Laparoscopic adjustable gastric banding: What radiologists need to Know

Sushilkumar K. Sonavane, Christine O. Menias, Kartikeya P. Kantawala, Alampady K. Shanbhogue, Srinivasa R. Prasad, John C. Eagon, Kumaresan Sandrasegaran

Research output: Contribution to journalArticlepeer-review

30 Scopus citations

Abstract

Laparoscopic adjustable gastric banding (LAGB) is performed with increasing frequency for the management of morbid obesity. Although LAGB is less invasive than other bariatric surgical procedures, it is associated with various complications that may lead to nonspecific abdominal symptoms several months or years after the procedure. Because complications of LAGB may be encountered incidentally at imaging for other indications, all radiologists should be familiar with the appearances of correctly positioned and malpositioned gastric bands, normal and abnormal appearances of the postprocedural pouch and stomach, and imaging features suggestive or indicative of early or delayed complications of LAGB. Familiarity with the techniques and systems currently approved by the Food and Drug Administration for use in this procedure may help radiologists detect postoperative complications and guide their management. Both commercially available systems include a silicone gastric band with an inflatable inner surface, a reservoir port, and a tube that connects the port to the gastric band. All these components of LAGB systems should be visible at radiologic imaging; however, older models of gastric bands may not be radiopaque and therefore may not be depicted on images. The most common complications of LAGB are gastric band slippage and associated pouch dilatation, intragastric erosion of the band, gastric perforation, and abscess formation. Complications that occur with less frequency include tube migration, tube disconnection, port-site infection, and small bowel obstruction.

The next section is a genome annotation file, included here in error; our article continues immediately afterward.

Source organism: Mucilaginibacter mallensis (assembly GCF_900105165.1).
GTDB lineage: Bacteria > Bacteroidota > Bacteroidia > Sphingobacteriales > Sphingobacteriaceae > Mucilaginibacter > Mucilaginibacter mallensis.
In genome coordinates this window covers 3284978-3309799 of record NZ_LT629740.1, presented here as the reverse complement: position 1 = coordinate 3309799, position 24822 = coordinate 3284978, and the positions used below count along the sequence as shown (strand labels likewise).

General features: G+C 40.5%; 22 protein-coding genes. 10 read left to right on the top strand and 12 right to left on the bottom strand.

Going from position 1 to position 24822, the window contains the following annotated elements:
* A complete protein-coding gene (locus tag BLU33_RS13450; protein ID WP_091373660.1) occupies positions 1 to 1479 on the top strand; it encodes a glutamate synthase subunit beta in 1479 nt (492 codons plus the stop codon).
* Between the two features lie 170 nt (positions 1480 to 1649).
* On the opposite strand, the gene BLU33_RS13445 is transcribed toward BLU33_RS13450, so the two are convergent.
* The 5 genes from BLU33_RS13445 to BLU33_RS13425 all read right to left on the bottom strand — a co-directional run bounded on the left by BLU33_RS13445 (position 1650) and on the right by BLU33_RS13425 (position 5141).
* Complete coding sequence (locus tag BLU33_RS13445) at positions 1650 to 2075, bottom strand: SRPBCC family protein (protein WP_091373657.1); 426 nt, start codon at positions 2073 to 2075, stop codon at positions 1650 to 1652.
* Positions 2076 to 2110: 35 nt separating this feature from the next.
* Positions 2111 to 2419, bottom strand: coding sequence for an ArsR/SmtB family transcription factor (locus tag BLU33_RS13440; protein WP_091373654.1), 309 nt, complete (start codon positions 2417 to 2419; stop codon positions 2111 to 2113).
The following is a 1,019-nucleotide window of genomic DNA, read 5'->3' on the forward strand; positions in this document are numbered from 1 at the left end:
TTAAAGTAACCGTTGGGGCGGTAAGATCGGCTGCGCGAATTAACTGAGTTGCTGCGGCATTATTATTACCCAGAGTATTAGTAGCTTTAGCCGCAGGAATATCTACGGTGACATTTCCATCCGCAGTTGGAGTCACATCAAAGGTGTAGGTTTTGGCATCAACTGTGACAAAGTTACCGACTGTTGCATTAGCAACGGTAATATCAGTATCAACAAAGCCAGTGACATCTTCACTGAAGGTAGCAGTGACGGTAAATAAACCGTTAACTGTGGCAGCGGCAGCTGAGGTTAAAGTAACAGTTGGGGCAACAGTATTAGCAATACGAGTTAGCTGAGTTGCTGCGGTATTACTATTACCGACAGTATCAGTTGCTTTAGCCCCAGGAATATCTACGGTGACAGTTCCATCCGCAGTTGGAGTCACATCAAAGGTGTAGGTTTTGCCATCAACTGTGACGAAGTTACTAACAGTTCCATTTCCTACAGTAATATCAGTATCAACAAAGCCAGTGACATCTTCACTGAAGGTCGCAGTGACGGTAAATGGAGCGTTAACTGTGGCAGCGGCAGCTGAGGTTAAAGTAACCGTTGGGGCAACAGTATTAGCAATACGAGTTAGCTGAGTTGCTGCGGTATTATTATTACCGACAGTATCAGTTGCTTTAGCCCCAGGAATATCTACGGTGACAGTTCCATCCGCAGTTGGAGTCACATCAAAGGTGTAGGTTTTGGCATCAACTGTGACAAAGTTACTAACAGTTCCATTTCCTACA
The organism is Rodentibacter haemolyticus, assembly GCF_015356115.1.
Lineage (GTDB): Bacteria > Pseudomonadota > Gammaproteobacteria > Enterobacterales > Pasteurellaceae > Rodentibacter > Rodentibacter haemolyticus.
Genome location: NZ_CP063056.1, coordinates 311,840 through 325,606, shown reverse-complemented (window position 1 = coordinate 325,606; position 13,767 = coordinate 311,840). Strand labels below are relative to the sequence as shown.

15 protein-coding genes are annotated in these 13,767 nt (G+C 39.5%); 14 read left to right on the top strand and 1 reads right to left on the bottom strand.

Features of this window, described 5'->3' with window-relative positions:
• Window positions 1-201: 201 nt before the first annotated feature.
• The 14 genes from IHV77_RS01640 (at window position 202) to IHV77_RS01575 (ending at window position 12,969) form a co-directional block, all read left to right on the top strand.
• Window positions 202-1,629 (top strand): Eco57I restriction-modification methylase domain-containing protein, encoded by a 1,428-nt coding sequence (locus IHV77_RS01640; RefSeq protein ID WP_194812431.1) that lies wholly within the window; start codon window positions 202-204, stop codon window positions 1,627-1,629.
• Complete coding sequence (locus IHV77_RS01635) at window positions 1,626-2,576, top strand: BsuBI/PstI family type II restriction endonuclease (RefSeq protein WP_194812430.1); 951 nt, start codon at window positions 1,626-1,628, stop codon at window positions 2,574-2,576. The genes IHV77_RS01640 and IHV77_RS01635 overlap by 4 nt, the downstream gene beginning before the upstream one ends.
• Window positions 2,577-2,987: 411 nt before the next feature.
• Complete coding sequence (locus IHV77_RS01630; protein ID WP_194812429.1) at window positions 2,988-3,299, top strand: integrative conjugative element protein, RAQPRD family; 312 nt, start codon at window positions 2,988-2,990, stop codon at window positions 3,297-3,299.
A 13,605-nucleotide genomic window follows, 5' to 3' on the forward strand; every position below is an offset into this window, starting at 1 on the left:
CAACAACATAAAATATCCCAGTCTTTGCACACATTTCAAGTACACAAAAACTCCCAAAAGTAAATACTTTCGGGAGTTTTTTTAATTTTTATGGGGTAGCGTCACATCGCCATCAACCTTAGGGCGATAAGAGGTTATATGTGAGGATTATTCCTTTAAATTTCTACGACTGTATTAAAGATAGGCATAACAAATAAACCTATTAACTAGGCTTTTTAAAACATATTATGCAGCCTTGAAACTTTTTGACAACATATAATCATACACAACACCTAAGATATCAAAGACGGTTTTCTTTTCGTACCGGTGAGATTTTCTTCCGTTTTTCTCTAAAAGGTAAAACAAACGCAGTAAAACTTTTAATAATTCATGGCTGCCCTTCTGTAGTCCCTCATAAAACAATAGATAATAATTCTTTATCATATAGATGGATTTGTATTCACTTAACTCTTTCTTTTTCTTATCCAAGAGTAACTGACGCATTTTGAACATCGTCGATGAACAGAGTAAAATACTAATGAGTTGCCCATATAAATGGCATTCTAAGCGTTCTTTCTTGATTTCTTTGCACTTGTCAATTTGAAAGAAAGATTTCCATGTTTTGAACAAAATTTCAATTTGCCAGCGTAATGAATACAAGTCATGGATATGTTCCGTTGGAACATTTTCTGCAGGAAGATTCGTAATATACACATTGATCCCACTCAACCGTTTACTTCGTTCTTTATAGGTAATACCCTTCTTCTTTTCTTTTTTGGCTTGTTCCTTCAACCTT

Original languageEnglish (US)
Pages (from-to)1161-1178
Number of pages18
JournalRadiographics
Volume32
Issue number4
DOIs
StatePublished - Jul 1 2012

ASJC Scopus subject areas

  • Radiology Nuclear Medicine and imaging

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